If Commissioner Suzanne Legault agrees, she could “facilitate a solution”, which might involve mediation, or worst/best case, refer the matter to the Federal Court of Canada.

Commissioners report directly to parliament, free of the restraints of party politics, or so goes the theory, but all their power in tied up in influencing people. Their reports typically become the subject of hand-wringing editorials and that’s about it. If they’re especially good at getting heard, they might get blown off like the former parliamentary budget officer Kevin Page. The Harper administration is used to scathing reports; this is the same government that seems so nonplussed about having been found in contempt of parliament.

Sumack Dec 7, 2013

Imposing a clogged artery between scientists and the media; insisting that scientists be shadowed by media flacks; denying them permission to speak about their already published work; supplying senior-bureaucrat talking points for media interviews; insisting co-authors on federal research projects submit to the same soviet-style restrictions as federal scientists; and delaying, delaying, delaying, these media management practices seem curiously off-tempo with the speed of light exchanges on the wide open Internet.

But actually, the feds media protocol fits perfectly with the larger phenomena of seemingly huge piles of data accumulating in the ether while fewer and fewer people seem to have the authority to tell us what it all means. They’ve been laid off.

The Harper government seems particularly keen on constraining the climate change wonks from messing up its plans, but something else is going on. This particular administration is diminishing the authority with which science speaks — all that independent, peer-reviewed, evidence-based, cautious, heavy-on-the-qualifiers thinking of those conscientious people who always did their homework and got good marks in school.  Reducing scientists to squeaky wheels and whiners slots them as a special interest group with an agenda, and one that can be tossed off to appease their base.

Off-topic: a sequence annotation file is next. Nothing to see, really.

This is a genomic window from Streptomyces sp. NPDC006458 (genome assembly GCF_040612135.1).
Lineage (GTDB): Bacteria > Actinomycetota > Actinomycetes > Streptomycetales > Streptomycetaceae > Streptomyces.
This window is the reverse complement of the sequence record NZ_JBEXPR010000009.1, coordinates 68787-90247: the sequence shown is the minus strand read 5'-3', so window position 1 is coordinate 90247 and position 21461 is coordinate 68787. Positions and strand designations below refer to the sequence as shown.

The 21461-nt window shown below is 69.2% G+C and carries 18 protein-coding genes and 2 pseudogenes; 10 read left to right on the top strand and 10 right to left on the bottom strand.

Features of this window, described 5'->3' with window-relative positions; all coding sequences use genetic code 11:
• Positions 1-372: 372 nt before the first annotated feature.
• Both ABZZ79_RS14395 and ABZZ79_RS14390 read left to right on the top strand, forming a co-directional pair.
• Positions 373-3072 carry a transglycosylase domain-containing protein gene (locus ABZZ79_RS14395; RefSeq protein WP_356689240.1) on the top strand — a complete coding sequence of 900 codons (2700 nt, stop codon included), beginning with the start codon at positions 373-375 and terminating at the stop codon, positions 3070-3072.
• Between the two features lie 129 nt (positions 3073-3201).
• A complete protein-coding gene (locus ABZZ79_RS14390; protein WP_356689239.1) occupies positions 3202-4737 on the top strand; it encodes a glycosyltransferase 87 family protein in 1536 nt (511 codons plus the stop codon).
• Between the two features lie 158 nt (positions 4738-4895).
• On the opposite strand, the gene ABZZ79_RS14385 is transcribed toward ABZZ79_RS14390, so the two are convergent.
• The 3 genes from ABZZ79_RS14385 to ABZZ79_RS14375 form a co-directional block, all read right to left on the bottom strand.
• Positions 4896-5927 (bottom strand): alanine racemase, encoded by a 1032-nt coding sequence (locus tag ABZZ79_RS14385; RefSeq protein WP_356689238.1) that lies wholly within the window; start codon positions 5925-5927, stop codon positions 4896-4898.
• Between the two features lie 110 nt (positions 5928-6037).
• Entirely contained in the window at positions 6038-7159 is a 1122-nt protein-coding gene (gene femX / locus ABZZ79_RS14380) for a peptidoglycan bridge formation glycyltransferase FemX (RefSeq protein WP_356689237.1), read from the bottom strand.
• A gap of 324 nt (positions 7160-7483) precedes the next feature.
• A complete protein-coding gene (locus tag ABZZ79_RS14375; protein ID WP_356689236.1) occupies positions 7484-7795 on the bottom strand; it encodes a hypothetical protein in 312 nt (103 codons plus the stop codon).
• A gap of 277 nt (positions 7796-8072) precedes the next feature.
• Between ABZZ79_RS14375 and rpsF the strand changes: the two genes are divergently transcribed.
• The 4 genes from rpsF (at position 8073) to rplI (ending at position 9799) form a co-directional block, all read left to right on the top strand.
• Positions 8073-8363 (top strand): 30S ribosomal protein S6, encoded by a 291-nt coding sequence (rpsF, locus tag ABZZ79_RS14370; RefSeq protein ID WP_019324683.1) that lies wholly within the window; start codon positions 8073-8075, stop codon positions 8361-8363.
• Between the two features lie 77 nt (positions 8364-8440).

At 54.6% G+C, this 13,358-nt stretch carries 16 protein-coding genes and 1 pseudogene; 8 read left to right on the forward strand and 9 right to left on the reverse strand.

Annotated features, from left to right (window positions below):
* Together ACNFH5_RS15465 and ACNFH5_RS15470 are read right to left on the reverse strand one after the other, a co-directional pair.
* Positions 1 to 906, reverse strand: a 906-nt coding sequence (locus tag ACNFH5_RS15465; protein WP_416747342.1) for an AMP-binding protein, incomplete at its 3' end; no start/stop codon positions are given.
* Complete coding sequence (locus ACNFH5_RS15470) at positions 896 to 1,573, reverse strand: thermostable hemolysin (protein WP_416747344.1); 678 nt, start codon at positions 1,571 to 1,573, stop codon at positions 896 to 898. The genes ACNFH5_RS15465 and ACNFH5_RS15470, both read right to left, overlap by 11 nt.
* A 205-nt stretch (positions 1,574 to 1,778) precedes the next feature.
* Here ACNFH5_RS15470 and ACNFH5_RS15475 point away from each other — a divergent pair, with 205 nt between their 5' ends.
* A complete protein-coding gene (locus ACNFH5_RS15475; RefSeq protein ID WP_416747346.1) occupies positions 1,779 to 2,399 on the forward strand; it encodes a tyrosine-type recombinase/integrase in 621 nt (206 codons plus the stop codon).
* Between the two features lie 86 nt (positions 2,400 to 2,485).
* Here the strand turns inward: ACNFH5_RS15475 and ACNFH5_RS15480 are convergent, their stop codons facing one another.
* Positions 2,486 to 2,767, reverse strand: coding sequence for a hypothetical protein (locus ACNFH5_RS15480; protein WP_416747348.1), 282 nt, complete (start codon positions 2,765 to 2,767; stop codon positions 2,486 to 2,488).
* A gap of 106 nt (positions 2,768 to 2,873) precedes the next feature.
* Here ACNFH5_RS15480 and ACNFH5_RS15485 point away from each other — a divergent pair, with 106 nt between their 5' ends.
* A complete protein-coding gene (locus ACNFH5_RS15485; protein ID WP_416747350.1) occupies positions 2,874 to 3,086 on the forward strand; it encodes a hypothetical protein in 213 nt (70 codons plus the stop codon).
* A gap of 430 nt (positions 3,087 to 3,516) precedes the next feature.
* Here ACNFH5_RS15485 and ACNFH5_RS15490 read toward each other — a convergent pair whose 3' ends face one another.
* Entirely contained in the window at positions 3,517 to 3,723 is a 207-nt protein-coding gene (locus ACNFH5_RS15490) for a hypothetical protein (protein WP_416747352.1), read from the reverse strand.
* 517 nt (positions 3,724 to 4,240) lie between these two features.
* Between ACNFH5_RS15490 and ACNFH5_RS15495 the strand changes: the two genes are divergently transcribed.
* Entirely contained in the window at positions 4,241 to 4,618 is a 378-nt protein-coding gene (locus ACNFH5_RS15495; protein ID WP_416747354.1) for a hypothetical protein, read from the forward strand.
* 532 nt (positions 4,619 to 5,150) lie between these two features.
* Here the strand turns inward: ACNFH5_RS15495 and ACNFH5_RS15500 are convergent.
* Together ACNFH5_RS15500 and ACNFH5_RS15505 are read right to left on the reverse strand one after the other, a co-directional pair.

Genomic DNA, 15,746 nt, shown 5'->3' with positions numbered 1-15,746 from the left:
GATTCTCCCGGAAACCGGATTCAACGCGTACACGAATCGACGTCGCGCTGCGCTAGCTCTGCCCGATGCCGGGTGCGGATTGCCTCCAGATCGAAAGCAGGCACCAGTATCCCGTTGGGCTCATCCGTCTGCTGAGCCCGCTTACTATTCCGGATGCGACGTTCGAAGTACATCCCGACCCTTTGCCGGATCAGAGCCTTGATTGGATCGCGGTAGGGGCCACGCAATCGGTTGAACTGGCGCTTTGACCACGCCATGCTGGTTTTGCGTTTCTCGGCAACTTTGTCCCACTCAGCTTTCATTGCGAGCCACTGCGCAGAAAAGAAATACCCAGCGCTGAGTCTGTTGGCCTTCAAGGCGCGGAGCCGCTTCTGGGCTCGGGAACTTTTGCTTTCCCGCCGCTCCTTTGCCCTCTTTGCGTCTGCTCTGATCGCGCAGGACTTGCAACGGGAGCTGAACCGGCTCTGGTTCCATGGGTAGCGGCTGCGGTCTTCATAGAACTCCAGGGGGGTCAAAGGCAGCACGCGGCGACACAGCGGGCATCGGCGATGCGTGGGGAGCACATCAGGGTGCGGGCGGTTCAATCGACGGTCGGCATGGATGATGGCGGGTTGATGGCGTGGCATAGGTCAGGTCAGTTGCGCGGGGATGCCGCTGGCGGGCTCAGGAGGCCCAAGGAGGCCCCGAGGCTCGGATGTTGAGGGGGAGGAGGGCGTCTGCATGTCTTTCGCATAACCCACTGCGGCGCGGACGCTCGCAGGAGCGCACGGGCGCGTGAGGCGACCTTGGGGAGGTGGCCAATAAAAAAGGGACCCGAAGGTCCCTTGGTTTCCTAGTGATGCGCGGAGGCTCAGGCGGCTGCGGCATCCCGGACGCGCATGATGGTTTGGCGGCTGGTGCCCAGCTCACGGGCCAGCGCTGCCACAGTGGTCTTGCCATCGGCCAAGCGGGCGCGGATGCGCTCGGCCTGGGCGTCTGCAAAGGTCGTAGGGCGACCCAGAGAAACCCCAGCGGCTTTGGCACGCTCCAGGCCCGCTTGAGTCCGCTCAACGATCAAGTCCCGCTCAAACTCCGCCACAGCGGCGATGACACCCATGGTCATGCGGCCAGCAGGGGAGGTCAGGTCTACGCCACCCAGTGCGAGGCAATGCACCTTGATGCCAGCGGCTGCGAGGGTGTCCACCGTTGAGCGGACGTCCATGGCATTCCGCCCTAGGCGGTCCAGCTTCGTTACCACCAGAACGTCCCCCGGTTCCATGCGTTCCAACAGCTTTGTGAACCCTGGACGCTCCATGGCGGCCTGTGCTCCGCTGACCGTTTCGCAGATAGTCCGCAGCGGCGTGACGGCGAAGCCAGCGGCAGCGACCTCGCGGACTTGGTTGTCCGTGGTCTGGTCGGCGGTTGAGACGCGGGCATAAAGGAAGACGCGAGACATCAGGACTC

Sometimes of course the best-laid political operative’s plans go astray. Muzzling the scientists when added to Canada’s knuckle-dragging performance on the climate change file has made us an easy target in the XL Pipeline debate south of the border. We’re iconic bad guys now with not a whole lot of credibility.

If we can describe federal scientists as canaries in the coal mine, part of the warning system in a political culture determined to stream-out evidence-based analysis, then we must be the frog in the pot, cooking so slowly we won’t know we’re intellectually compromised until it’s over.

The Bill Chill: A survey commissioned by the Professional Institute of the Public Service of Canada http://www.pipsc.ca/portal/page/portal/website/issues/science/bigchill

Muzzling Scientists: A Threat to Democracy http://democracywatch.ca/reports/

Stop Muzzling Scientists: A petition http://democracywatch.ca/campaigns/tell-harper-to-stop-muzzling-scientists/

15 thoughts on “Canaries in the Coal Mine, Frogs in the Pot: Revisiting the Muzzling of Canadian Scientists